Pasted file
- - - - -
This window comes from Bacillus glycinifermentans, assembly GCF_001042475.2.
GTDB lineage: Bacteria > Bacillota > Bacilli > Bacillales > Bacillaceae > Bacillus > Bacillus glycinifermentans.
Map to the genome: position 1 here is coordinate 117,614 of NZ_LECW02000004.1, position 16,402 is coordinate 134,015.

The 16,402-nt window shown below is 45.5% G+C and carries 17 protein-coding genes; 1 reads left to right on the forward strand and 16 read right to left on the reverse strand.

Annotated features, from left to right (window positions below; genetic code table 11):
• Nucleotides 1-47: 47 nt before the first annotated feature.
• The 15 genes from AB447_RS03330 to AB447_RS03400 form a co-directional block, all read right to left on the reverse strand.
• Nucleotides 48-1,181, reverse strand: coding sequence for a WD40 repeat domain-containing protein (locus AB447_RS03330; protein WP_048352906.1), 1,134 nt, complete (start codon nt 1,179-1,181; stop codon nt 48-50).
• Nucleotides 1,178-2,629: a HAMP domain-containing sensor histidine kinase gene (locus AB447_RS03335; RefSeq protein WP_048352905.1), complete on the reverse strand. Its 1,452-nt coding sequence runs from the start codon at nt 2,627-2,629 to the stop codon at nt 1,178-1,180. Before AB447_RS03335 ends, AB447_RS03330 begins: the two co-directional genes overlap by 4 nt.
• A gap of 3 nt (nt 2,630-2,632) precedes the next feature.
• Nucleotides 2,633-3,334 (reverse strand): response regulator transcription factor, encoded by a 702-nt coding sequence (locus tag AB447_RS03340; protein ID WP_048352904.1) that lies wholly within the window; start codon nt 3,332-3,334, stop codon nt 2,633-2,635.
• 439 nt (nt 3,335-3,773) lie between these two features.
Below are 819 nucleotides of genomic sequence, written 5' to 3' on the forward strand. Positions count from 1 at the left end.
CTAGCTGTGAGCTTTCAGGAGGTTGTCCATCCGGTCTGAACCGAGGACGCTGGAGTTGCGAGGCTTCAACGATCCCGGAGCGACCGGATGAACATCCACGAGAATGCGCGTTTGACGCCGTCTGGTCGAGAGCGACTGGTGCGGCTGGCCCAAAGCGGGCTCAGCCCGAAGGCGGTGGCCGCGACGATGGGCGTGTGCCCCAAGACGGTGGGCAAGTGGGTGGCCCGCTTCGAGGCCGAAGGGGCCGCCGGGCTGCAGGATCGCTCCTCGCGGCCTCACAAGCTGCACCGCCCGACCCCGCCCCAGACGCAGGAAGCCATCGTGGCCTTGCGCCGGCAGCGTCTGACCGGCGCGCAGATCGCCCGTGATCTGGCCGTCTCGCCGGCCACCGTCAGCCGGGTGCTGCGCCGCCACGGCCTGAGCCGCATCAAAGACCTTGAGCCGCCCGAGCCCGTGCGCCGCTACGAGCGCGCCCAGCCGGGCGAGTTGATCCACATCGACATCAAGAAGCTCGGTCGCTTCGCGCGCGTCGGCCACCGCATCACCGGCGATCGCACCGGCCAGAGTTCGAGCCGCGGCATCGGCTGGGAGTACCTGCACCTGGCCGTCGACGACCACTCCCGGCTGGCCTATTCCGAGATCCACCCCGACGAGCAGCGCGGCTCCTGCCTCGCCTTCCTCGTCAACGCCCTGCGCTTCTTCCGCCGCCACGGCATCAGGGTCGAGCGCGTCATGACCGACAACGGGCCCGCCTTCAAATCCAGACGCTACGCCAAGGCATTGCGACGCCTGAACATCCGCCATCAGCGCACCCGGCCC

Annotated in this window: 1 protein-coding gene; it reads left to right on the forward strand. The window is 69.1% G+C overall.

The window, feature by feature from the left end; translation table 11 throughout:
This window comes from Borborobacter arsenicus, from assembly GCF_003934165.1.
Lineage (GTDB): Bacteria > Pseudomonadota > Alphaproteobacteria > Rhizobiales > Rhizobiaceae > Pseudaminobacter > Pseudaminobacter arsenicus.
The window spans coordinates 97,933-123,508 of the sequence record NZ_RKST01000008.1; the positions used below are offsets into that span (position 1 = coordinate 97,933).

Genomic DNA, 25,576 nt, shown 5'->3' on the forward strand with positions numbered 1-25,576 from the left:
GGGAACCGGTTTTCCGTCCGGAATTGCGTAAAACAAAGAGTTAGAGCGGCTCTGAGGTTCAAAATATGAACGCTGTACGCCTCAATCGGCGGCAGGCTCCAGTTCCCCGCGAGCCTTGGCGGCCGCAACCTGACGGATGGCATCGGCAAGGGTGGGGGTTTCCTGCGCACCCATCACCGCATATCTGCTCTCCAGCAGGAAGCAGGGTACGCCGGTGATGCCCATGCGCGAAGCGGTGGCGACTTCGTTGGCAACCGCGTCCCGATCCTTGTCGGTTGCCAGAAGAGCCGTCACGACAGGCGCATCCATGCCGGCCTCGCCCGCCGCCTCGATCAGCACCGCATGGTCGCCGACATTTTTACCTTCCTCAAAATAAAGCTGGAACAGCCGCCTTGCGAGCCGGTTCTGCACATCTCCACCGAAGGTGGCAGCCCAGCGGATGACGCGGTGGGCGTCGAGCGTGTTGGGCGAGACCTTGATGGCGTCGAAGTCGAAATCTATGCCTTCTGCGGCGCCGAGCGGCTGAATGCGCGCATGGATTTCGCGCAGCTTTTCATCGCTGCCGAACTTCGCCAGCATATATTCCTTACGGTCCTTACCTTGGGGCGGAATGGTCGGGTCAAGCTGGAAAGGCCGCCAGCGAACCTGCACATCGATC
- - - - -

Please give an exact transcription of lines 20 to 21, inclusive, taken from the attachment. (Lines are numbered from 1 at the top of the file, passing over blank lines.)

Genomic DNA, 25,576 nt, shown 5'->3' on the forward strand with positions numbered 1-25,576 from the left:
GGGAACCGGTTTTCCGTCCGGAATTGCGTAAAACAAAGAGTTAGAGCGGCTCTGAGGTTCAAAATATGAACGCTGTACGCCTCAATCGGCGGCAGGCTCCAGTTCCCCGCGAGCCTTGGCGGCCGCAACCTGACGGATGGCATCGGCAAGGGTGGGGGTTTCCTGCGCACCCATCACCGCATATCTGCTCTCCAGCAGGAAGCAGGGTACGCCGGTGATGCCCATGCGCGAAGCGGTGGCGACTTCGTTGGCAACCGCGTCCCGATCCTTGTCGGTTGCCAGAAGAGCCGTCACGACAGGCGCATCCATGCCGGCCTCGCCCGCCGCCTCGATCAGCACCGCATGGTCGCCGACATTTTTACCTTCCTCAAAATAAAGCTGGAACAGCCGCCTTGCGAGCCGGTTCTGCACATCTCCACCGAAGGTGGCAGCCCAGCGGATGACGCGGTGGGCGTCGAGCGTGTTGGGCGAGACCTTGATGGCGTCGAAGTCGAAATCTATGCCTTCTGCGGCGCCGAGCGGCTGAATGCGCGCATGGATTTCGCGCAGCTTTTCATCGCTGCCGAACTTCGCCAGCATATATTCCTTACGGTCCTTACCTTGGGGCGGAATGGTCGGGTCAAGCTGGAAAGGCCGCCAGCGAACCTGCACATCGATC